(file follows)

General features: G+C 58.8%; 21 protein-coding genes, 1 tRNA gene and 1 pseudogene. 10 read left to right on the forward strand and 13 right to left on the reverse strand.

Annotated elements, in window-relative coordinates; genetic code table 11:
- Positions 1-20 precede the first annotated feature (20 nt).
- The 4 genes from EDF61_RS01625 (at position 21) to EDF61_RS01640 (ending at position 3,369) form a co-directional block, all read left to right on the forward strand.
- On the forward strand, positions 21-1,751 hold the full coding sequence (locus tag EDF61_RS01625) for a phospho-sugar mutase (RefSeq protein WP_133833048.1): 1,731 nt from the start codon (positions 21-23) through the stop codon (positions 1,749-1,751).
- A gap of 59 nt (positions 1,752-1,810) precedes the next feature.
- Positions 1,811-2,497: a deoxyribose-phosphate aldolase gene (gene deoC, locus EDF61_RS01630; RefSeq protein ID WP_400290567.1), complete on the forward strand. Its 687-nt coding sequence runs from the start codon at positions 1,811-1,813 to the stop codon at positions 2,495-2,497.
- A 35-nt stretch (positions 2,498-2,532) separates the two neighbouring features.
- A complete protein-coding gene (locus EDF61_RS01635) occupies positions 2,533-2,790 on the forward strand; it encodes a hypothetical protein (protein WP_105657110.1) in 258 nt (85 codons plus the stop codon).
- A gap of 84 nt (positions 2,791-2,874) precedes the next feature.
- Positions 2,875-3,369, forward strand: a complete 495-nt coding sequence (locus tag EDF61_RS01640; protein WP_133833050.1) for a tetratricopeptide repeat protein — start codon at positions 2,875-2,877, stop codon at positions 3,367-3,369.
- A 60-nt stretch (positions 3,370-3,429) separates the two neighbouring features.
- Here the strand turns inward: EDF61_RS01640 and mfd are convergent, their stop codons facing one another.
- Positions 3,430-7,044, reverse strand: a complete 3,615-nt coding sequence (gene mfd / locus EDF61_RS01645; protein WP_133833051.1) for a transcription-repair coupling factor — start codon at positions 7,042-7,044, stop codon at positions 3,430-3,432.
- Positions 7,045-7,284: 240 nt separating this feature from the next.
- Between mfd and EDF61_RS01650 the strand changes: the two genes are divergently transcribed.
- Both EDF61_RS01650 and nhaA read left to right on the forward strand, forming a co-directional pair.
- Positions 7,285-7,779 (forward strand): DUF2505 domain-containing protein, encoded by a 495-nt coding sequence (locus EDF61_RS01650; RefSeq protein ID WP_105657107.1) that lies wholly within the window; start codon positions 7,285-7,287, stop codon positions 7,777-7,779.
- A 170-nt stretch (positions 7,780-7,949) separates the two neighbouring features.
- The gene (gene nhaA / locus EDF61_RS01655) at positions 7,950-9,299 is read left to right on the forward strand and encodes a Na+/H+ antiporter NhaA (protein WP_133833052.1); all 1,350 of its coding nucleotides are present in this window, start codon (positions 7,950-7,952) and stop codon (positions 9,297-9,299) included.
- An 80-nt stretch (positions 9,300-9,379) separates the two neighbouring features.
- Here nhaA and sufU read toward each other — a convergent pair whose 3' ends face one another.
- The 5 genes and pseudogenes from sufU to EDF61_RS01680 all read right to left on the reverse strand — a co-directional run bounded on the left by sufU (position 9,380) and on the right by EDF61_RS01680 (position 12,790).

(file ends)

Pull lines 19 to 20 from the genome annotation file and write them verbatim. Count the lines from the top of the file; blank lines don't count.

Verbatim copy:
- A 170-nt stretch (positions 7,780-7,949) separates the two neighbouring features.
- The gene (gene nhaA / locus EDF61_RS01655) at positions 7,950-9,299 is read left to right on the forward strand and encodes a Na+/H+ antiporter NhaA (protein WP_133833052.1); all 1,350 of its coding nucleotides are present in this window, start codon (positions 7,950-7,952) and stop codon (positions 9,297-9,299) included.